MANHATTAN (CN) – Benihana of Tokyo must leave burgers off their Hawaiian menus unless an arbitral tribunal finds against its U.S. sister company, the 2nd Circuit ruled Tuesday.
Founded in 1963, the famed Japanese hibachi restaurant has seen family feuding before and after the death of its late founder, former Olympic wrestler Rocky Aoki.
Aoki’s death in 2008 left the restaurant under sole control of his third wife Keiko, who had icy relations with his children.
Two years before his death, Aoki told New York Magazine that some of his seven children thought Keiko was a “gold digger,” and that he had “three kids from three different women at exactly the same time.”
Casting their late father as mentally incompetent, four of the children failed to convince New York state and appellate courts to repudiate the will.
In the “BeniBurger” case, the federal appeals court sorted out a much more mundane and contractual squabble.
Under a 1994 agreement, Benihana America had the right to operate in the United States, Latin America and the Caribbean, and Benihana of Tokyo had the right to all other territories.
“The one exception to this clean split was Hawaii: the [plan] provided that Benihana America would grant Benihana of Tokyo a license to continue operating an existing Benihana restaurant in Honolulu,” U.S. Circuit Judge Gerard Lynch noted in a 36-page opinion.
This agreement got tweaked further a year later with an agreement forcing the Tokyo franchise to only offer menu items specifically approved for sale, in a contract subject to arbitration provisions.
“Things proceeded amicably enough under the agreement for over 15 years,” Lynch said.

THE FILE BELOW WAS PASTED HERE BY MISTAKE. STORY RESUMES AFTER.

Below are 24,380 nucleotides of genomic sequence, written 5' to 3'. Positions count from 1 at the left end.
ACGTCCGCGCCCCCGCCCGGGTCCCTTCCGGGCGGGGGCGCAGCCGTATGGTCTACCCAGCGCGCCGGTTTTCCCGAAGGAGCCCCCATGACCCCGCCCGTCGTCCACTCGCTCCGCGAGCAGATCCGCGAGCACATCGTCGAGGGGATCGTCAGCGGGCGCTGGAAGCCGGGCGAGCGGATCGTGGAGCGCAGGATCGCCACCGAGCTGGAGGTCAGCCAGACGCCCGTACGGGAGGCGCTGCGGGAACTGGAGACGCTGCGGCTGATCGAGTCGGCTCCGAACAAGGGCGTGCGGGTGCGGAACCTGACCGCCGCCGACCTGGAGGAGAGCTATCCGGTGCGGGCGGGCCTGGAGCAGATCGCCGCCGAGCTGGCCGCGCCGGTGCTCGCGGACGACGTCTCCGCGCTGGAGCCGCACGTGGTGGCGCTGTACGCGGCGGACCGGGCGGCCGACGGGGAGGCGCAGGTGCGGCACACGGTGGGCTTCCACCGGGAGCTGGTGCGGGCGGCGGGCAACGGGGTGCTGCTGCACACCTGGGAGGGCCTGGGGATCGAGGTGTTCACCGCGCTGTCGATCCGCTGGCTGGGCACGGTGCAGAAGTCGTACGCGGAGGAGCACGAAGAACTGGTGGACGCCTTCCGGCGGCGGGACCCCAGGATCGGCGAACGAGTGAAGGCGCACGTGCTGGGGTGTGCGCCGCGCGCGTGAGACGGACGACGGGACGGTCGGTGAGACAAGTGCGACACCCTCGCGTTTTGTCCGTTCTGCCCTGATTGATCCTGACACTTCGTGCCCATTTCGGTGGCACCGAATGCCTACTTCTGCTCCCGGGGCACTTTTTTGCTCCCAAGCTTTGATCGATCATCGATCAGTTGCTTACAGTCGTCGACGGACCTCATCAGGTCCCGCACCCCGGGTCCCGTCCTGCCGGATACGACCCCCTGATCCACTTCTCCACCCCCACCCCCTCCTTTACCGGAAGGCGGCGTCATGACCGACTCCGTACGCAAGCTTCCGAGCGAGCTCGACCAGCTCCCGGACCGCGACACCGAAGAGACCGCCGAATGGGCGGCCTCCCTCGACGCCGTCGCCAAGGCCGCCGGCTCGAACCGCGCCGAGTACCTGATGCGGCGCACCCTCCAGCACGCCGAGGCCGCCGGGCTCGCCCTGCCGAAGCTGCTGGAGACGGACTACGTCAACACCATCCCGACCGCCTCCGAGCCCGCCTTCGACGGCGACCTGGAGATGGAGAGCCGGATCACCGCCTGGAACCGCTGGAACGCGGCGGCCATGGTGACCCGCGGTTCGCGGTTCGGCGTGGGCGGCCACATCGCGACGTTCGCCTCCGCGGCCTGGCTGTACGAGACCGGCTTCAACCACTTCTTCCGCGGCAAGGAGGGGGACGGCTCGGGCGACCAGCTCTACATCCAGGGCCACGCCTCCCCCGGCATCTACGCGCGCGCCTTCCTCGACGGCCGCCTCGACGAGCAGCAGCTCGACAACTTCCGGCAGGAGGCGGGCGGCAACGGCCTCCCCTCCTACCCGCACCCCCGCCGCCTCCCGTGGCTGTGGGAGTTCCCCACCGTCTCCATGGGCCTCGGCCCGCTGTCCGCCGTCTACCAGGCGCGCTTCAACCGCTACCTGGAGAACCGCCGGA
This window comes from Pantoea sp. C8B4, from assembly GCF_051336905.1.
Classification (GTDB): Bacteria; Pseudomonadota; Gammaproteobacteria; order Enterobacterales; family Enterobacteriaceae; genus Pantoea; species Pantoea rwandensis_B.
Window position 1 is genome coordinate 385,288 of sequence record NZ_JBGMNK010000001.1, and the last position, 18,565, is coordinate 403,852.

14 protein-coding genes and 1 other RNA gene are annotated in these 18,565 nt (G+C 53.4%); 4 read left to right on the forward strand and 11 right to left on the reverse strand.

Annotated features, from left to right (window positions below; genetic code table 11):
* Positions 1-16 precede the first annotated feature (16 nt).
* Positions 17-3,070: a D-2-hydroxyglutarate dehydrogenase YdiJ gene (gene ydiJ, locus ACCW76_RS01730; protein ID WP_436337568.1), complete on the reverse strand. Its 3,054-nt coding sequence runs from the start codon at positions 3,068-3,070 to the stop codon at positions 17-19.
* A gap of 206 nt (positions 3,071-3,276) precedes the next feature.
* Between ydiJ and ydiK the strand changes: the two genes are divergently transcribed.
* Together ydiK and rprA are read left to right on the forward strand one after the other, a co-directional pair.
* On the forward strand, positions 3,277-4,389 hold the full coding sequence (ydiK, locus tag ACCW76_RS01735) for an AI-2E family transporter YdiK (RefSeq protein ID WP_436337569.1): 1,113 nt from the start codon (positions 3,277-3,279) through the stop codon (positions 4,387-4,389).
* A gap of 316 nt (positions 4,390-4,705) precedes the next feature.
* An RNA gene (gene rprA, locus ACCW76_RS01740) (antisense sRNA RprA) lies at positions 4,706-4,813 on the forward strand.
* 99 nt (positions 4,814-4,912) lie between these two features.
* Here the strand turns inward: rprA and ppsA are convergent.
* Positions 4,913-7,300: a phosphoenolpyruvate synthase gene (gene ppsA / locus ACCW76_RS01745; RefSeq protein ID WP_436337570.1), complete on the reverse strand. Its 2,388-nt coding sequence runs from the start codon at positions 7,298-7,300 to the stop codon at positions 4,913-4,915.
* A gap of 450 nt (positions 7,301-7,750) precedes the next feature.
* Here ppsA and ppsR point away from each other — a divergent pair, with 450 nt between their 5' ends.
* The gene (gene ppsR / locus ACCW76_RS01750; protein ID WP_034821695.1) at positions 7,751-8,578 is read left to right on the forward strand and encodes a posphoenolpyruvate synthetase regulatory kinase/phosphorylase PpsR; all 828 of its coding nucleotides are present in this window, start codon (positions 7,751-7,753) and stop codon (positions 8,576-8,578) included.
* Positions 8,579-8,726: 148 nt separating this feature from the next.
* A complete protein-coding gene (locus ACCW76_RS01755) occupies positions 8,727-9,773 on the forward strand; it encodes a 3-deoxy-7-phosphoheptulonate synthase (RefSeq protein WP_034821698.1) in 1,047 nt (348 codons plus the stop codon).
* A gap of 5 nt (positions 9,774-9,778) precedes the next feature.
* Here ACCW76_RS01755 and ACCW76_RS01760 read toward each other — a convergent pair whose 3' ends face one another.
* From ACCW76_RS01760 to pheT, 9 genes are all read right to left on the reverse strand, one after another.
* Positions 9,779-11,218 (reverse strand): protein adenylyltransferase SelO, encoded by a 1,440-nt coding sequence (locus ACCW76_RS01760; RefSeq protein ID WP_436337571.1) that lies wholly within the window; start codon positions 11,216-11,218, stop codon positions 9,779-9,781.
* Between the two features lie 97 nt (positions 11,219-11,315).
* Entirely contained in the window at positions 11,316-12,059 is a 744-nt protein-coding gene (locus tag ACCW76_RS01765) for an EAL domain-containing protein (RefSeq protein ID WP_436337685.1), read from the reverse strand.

Then, a “more hands-on licensor” named Angelo Gordon & Co. bought out the U.S. franchise in 2012, according to the opinion. The company is not a party in the case.
The next year, the new owner soon demanded that the Tokyo sister company stop selling “BeniBurgers” in Honolulu. The litigation that soon followed first landed in Manhattan state court before being removed to federal jurisdiction.
Finding in favor of Benihana America, U.S. District Judge Paul Engelmeyer ordered the Tokyo franchise not to fling any more burgers or use any unauthorized trademarks in the Aloha State. He also limited the arguments the company could raise in its defense before an arbitral panel.
A unanimous three-judge appellate panel upheld Engelmeyer’s injunctions while striking his dictates regarding the arbitration.
Lawyer Joseph Manson, who represents the Tokyo franchise, said in a phone interview that the circuit’s decision to untie his client’s hands before the arbitral tribunal would be “very significant” in the long term.
A four-day arbitral hearing is expected to begin on June 2, he said.
The U.S.-based franchise did not respond to a request for comment.